From: Darkroom User on

I noticed that some graded B/W papers are coded as (S) for special for
grade 2 and (N) for normal with grade 3 papers. I always thought that
grade 2 is considered to be normal.
Has something changed in recent years to the paper standards?




--
Darkroom User
From: David Nebenzahl on
On 8/11/2010 11:14 AM Darkroom User spake thus:

> I noticed that some graded B/W papers are coded as (S) for special for
> grade 2 and (N) for normal with grade 3 papers. I always thought that
> grade 2 is considered to be normal.
> Has something changed in recent years to the paper standards?

Not that I know of (but then I'm not the world's foremost authority on
the subject).

What kinds of papers were those?


--
The fashion in killing has an insouciant, flirty style this spring,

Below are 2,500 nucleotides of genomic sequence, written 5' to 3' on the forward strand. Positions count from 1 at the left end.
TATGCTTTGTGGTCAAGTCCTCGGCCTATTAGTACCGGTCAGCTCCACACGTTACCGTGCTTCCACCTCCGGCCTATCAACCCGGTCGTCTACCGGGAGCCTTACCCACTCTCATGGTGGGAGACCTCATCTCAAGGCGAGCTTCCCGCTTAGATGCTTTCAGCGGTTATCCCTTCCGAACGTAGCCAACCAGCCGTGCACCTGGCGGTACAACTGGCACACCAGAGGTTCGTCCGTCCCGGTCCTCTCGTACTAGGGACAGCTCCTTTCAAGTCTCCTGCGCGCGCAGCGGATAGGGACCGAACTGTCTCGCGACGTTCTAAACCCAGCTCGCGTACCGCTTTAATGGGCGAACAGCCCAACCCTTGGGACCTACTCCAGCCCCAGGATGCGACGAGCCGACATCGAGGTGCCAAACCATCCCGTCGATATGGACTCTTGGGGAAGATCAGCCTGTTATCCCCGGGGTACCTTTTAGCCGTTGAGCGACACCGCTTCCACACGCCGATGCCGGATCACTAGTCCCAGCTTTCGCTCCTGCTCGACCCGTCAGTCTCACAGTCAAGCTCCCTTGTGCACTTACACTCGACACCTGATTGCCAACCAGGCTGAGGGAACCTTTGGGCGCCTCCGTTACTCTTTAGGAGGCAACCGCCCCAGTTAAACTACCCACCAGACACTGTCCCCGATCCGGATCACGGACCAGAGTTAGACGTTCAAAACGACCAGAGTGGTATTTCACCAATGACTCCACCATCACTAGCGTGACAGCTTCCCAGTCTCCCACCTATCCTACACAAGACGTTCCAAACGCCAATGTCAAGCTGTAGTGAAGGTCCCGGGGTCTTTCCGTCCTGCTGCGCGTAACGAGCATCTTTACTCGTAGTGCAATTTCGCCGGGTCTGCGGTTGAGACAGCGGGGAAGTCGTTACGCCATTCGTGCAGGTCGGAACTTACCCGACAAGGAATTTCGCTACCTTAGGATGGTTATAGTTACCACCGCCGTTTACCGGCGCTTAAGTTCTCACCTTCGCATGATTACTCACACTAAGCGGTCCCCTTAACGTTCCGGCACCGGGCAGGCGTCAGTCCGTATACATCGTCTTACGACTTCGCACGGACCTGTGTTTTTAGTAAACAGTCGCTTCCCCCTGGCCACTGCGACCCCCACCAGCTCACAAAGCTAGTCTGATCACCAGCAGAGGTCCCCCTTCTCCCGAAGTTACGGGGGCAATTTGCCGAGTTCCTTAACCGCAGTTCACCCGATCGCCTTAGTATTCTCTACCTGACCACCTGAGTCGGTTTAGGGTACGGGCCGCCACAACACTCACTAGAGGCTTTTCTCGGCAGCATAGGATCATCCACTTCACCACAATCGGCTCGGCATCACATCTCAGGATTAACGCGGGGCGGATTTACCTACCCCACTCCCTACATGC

with the flaunting of well-defined muscle, wrapped in flags.

- Comment from an article on Antiwar.com (http://antiwar.com)
From: Peter on
On Aug 12, 2:55 am, David Nebenzahl <nob...(a)but.us.chickens> wrote:
> On 8/11/2010 11:14 AM Darkroom User spake thus:
>
> > I noticed that some graded B/W papers are coded as (S) for special for
> > grade 2 and (N) for normal with grade 3 papers. I always thought that
> > grade 2 is considered to be normal.
> > Has something changed in recent years to the paper standards?
>
> Not that I know of (but then I'm not the world's foremost authority on
> the subject).
>
> What kinds of papers were those?
>
> --
> The fashion in killing has an insouciant, flirty style this spring,
> with the flaunting of well-defined muscle, wrapped in flags.
>
> - Comment from an article on Antiwar.com (http://antiwar.com)

Kodak sometimes uses S as single weight. There use to be an "N"
surface that was fairly matte. I haven't seen S or N as the contrast
range.
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